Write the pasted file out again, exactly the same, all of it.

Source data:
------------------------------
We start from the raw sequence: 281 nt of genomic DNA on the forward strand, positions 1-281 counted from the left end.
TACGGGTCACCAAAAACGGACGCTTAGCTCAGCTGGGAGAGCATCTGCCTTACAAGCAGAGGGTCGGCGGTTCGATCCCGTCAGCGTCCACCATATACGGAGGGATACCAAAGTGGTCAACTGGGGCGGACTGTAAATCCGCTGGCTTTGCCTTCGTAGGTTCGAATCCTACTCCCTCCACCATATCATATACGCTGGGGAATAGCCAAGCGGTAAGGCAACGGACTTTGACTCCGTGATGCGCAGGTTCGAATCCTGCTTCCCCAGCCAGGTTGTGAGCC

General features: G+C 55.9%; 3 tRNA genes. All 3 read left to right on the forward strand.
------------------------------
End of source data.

We start from the raw sequence: 281 nt of genomic DNA on the forward strand, positions 1-281 counted from the left end.
TACGGGTCACCAAAAACGGACGCTTAGCTCAGCTGGGAGAGCATCTGCCTTACAAGCAGAGGGTCGGCGGTTCGATCCCGTCAGCGTCCACCATATACGGAGGGATACCAAAGTGGTCAACTGGGGCGGACTGTAAATCCGCTGGCTTTGCCTTCGTAGGTTCGAATCCTACTCCCTCCACCATATCATATACGCTGGGGAATAGCCAAGCGGTAAGGCAACGGACTTTGACTCCGTGATGCGCAGGTTCGAATCCTGCTTCCCCAGCCAGGTTGTGAGCC

General features: G+C 55.9%; 3 tRNA genes. All 3 read left to right on the forward strand.